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What is an algorithm?

What is an algorithm? Algorithms explained

As tech companies continue to explain their business with buzzwords like AI, machine learning, supercomputers, cloud computing and quantum computing, there is a word that binds them all – algorithm. An algorithm can be described as a series of instructions that help computers understand how to transform a set of facts into useful information.

What is an algorithm?

An algorithm is a set of “rules that must be followed when solving a particular problem”. In mathematics and computer science, an algorithm is essentially a finite set of well-defined instructions that are used to solve a set of specific problems or to perform a computation. An algorithm is also different from the entire program or code.

It can be understood as a simple logic required to solve a problem represented as an informal description and is often depicted in the form of a flowchart. An input is the necessary information fed to the algorithm while the output is the outcome or the result of the program. Algorithm takes the input and runs through a processing unit consisting of a step-by-step process to solve the problem.

To understand the concept of an algorithm, we can think of it as a cooking recipe. In order to cook a recipe, one needs to read the instructions and steps, and execute them one by one in the prescribed sequence. If followed properly, the result is a perfectly cooked dish. An algorithm, like the cooking recipe, is a set of plain instructions that is language-independent and produces an expected output.

What is the characteristics of an algorithm?

An algorithm is required to solve a problem because it helps with scalability. With an algorithm, you can break down a real-world problem into smaller steps to analyse it quickly. An algorithm also helps you understand whether it would be feasible to solve the problem in the first place. While an algorithm can vary depending on the problem you are trying to solve, the characteristics remain the same.

  • Input: This can be dubbed as the starting point of any algorithm which requires some kind of input values. This value can be anything other than 0 to get started.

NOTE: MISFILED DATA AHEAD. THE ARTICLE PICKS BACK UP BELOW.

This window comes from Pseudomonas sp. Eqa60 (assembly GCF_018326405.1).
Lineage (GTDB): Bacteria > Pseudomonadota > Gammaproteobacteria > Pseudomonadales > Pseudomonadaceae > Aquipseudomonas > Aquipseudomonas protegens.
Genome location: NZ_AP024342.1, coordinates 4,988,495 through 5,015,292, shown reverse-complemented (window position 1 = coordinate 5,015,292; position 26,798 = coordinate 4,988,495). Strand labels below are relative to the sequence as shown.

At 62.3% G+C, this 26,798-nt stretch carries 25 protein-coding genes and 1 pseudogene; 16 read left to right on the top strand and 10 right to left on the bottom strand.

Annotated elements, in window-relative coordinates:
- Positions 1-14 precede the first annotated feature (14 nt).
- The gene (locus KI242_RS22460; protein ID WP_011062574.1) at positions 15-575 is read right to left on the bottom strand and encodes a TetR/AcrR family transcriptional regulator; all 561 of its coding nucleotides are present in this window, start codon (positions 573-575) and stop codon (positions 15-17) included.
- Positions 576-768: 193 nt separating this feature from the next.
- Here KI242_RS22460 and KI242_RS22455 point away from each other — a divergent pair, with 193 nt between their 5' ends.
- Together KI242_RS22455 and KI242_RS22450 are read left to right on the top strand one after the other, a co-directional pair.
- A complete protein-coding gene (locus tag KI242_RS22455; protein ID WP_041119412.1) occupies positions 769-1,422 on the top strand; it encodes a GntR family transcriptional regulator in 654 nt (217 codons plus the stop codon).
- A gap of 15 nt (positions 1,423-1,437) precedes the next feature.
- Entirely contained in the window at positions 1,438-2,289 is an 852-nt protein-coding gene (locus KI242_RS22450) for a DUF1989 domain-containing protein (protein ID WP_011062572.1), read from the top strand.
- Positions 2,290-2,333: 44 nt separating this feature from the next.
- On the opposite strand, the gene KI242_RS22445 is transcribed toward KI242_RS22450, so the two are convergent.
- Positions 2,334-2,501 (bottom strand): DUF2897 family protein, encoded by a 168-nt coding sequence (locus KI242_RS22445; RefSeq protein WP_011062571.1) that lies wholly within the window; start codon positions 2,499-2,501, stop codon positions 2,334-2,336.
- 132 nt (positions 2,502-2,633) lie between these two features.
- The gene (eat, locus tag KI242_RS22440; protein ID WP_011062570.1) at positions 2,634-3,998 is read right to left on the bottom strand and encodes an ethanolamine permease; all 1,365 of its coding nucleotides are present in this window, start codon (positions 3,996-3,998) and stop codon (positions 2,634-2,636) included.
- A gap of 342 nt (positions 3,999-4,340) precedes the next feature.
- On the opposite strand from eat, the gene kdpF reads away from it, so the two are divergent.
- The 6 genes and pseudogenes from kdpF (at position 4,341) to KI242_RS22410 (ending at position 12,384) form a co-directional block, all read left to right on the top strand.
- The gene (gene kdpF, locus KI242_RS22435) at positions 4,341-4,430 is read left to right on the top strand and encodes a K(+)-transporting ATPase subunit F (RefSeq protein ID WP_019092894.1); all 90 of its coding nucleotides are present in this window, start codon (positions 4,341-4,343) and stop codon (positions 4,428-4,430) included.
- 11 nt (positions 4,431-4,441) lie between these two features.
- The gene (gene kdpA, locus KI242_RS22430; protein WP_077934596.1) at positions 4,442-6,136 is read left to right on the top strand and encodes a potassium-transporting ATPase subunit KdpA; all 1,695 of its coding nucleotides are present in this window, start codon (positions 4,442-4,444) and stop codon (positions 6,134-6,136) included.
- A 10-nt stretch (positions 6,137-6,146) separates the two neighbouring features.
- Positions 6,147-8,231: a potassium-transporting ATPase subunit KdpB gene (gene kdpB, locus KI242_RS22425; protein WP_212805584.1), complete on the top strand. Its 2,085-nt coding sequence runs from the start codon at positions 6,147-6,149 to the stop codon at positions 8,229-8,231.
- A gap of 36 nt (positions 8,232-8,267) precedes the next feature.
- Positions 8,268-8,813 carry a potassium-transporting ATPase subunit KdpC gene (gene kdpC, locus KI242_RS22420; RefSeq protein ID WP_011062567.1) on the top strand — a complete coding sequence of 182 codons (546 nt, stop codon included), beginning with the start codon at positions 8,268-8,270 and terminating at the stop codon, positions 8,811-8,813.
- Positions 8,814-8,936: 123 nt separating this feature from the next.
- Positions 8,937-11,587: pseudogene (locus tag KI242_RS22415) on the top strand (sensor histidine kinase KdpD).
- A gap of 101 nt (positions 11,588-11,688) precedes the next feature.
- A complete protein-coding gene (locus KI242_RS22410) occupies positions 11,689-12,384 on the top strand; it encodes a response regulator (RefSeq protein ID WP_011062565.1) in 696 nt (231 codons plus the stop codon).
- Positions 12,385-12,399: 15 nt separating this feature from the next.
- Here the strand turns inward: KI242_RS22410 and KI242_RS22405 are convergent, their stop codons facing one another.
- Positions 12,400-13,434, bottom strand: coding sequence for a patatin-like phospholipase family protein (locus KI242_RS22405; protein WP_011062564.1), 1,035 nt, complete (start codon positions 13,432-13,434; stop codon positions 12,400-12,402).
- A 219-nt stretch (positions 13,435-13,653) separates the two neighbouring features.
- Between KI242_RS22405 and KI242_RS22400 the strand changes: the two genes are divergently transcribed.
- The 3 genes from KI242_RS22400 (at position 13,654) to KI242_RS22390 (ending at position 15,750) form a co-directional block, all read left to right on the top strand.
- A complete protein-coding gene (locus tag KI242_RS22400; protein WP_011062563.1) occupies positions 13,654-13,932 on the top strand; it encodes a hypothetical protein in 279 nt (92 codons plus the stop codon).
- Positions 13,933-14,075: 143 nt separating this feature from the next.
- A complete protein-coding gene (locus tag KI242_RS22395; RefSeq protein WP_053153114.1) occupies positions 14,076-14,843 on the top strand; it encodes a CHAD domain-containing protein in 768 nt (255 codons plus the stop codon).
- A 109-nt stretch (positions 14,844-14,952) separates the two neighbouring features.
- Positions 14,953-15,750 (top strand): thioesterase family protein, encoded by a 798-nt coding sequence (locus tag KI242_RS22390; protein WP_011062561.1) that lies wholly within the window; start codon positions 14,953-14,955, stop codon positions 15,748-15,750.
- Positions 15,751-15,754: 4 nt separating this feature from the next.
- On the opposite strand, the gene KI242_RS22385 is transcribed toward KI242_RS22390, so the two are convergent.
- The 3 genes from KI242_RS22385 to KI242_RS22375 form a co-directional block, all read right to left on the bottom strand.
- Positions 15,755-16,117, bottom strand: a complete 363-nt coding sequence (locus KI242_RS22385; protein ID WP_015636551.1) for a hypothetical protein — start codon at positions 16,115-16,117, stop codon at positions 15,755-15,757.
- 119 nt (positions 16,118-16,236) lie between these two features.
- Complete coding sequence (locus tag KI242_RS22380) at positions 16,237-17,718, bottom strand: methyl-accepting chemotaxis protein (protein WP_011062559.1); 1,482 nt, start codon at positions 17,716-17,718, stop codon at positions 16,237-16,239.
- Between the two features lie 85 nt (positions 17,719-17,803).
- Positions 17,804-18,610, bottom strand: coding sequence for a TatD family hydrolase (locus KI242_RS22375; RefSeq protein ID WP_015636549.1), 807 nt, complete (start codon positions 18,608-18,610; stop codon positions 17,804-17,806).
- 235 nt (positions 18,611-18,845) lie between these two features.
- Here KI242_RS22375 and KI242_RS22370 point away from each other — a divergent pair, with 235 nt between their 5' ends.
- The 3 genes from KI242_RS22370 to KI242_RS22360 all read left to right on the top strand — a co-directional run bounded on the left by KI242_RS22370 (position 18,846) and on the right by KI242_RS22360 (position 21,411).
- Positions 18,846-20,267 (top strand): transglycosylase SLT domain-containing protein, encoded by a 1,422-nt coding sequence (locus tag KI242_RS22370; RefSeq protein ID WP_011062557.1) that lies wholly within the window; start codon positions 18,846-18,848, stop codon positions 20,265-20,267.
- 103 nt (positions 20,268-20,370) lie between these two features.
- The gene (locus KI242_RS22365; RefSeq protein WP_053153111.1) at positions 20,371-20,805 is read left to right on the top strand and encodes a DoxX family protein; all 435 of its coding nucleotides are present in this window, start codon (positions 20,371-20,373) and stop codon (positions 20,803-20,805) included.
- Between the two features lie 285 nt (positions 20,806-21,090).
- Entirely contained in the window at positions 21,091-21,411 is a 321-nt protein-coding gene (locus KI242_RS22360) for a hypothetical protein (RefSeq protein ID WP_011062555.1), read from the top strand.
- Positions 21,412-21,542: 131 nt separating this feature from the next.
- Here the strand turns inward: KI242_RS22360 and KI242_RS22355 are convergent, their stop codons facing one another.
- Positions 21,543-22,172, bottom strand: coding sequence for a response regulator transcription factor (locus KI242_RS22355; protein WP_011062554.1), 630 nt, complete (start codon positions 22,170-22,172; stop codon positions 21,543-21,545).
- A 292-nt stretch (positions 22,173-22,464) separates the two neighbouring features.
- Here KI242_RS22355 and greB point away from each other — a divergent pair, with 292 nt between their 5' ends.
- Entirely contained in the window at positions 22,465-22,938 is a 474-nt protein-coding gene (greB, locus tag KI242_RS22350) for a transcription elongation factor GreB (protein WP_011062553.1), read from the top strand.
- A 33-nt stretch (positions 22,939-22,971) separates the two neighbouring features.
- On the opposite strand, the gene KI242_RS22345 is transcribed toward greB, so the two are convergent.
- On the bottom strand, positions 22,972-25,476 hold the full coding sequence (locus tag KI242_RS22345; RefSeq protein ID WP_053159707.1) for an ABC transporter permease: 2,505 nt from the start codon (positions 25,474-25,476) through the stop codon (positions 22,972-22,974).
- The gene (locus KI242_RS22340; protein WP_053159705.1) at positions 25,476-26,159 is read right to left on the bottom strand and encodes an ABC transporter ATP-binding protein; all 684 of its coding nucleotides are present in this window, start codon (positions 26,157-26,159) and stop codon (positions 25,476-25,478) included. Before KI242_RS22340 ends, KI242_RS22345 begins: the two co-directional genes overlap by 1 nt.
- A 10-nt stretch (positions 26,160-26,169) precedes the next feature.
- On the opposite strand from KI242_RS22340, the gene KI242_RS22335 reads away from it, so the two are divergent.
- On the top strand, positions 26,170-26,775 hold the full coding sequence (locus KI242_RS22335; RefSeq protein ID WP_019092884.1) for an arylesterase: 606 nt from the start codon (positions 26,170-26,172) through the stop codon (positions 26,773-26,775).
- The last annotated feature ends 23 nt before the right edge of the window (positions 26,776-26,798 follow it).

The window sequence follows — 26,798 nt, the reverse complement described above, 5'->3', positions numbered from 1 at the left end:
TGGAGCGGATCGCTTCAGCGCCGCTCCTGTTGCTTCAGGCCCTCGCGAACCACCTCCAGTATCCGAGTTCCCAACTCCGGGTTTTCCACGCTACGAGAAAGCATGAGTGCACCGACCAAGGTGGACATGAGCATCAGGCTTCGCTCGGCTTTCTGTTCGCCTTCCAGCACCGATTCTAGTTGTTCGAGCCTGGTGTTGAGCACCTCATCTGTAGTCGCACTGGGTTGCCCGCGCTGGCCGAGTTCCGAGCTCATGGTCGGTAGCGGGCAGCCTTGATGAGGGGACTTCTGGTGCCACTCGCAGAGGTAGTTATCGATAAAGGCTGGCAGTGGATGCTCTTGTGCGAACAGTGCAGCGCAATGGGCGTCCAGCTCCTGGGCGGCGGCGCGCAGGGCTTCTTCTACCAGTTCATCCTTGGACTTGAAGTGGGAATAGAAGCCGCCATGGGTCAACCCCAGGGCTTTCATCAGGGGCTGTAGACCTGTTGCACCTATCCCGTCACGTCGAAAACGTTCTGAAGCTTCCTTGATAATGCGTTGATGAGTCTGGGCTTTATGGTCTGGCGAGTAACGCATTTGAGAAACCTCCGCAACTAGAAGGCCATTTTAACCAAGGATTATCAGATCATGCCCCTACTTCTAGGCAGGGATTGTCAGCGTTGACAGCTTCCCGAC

• Output: Every algorithm will conclude with an outcome or a result that is called output.
  • Unambiguity: A well defined algorithm is one that has instructions that are clear to understand and straightforward to implement, making it unambiguous in nature.
  • Finiteness: An algorithm must be finite for it to deliver an outcome. By finite, an algorithm is expected to have a limited number of instructions or instructions that can be counted.
  • Effectiveness: Since each instruction directly affects an algorithm, it is essential that the information is adequate to process and effective to deliver a result.
  • Language-independent: An algorithm should be language-independent, meaning that the instructions can be implemented in any language without altering the end result.

How is an algorithm used in computer science?

A computer science programmer is expected to employ five basic parts of an algorithm to create a successful program. These five basic parts are as follows:

  1. Describe the problem in mathematical terms
  2. Write the formulas and processes required to achieve the result
  3. Input the outcome parameters
  4. Repeatedly execute the program to test for its efficiency and accuracy
  5. The conclusion of the algorithm is the result after a parameter goes through a set of instructions specified in the program.

Sometimes, a computer programmer might design their algorithms to be more complex so that the program takes in more data and the software runs multiple assessments to reach any conclusion. While many algorithms are written to solve one problem, there are some that simplify the process better than others.